Margie Phelps, Topeka, KS

Macho Macho Man

Gene Lyons Today:

Evidently, Bush will run as a one-man reunion of the Village People, the dreadful disco act. Having previously costumed himself as a businessman (his ventures mostly failed) and owner of the Texas Rangers (he had an 11.3 percent share when the team was sold), he’s added cowboy and fighter pilot to his repertoire. In reality, his Texas ranch was acquired in 1999; Bush’s time in the saddle is limited to golf carts.

(art by Julius Civitatus)

War Profiteers

Perle and his buddies:

Pentagon adviser Richard Perle briefed an investment seminar on ways to profit from conflicts in Iraq and North Korea just weeks after he received a top-secret government briefing on the crises in the two countries, the Los Angeles Times reported Wednesday.
Perle, who until March was chairman of the Defense Policy Board, a group of outside advisers to the Pentagon, also serves on the board of several defense contractors. The revelation raises concerns about conflicts of interest.
The Times reported that Perle attended a Defense Intelligence Agency briefing in February and three weeks later participated in a Goldman Sachs conference call in which he advised investors in a talk titled "Implications of an Imminent War: Iraq Now. North Korea Next?"

Jewish Blood

The other night on the Daily Show, Chris Matthews said something along the lines of "Yeah, this guy... they discovered he's Jewish! He is not Irish or anything. His name is Kerry, but he's not Irish. He was hiding the fact that he's a Jew!."

As my friend J.C. says:

Kerry is not Jewish, his grandfather was Jewish, but converted to Catholicism. Kerry's father was raised Catholic. John Kerry is Catholic.

Kerry didn't know his grandfather was Jewish until recently.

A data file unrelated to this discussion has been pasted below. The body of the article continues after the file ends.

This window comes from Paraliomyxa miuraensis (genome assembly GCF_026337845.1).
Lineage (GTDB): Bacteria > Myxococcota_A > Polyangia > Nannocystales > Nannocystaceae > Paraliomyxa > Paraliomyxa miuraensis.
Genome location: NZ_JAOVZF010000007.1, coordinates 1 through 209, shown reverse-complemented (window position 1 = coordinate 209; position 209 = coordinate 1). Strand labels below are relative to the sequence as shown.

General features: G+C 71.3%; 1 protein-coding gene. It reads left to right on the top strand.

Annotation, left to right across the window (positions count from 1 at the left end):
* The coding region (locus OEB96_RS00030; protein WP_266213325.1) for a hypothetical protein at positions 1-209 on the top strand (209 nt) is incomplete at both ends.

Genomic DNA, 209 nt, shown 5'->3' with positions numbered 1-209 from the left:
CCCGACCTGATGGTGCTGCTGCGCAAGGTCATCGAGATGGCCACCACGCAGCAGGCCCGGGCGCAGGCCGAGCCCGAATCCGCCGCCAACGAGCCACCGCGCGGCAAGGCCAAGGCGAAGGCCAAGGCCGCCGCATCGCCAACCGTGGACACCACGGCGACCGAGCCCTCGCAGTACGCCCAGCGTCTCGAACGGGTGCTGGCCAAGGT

Most Americans have dozens of ethnic and national backgrounds in their genealogical tree, yet they are not aware of most of them. Kerry's background is also German, English, and other nationalities, but I guess for these racist media-heads, a Jewish ancestor trumps everything else, and makes him instantly a "Jew", two generations removed.
Goebbels would have been proud.


Judith Miller

Here's an interesting article about the odd conflicts of one of the NYT's embeds.

Followers of the Iraq WMD debate know of the Iraqi "scientist" at the heart of Miller's article, the man who favors "nondescript clothes and a baseball cap." Prohibited from interviewing him, Miller based her account entirely on what this individual told U.S. military officers who then -- X to Y to Z -- told Miller what he'd said. Had it appeared on some fringe web site, the piece might be dismissed as not meeting the smell test, or as at least as being premature.

Said Jonathan B. Tucker, a former U.N. weapons inspector currently on sabbatical from the Monterey Institute of International Studies at the U.S. Institute of Peace, "It's very vague and not corroborated. I don't view it as definitive." Saying the story perhaps should have been held for more evidence, Tucker added, "It's pretty thin on the evidence."

But Randy Scheunemann, president of the Committee for the Liberation of Iraq, said, "Miller is an absolutely veteran reporter who has broken a very important story."

Miriam Rajkumar, a project associate at the Carnegie Endowment for International Peace, said it has a "politically potent use for those who want to justify and validate the allegations made before the war regarding Al Qaeda and WMD. Anything that validates that will be pounced on."

Miller herself appeared on the PBS NewsHour the day after her article appeared and, asked about any proof of WMD, referred immediately to "something more than a smoking gun," in short: "a silver bullet." The metaphors proliferated as the proof evaporated.

The article having leapt from The Times' front page, my dissection of it below will not be the first. Any reading of the piece should perhaps occur in light of Miller's relationship with the Middle East Forum, run by the controversial Daniel Pipes, who has been in the news of late as a Bush nominee to the congressionally chartered U.S. Institute of Peace. A non-profit, the forum was founded in 1994.

Theres's more there.

....and, the Rational Enquirer gives us Judith Miller Watch.

Luskin v. Krugman

I've sort of ignored this, as Luskin and his lapdogs are... how can I put it... dumb as a box of rocks and about as honest as the Iraqi Information Minister Ari Fleischer. But, Demosthenes has been on the beat and if you'd like a little lesson in economics you can go here. (start with Jobs, Jobs, Jobs a followup and go in chronological order).

Max had a piece earlier saying that Krugman could have been wrong on a couple of points, which is true enough, but that's different than accusing him of deception.

Wolf Deserves Pain

Go give him a spanking.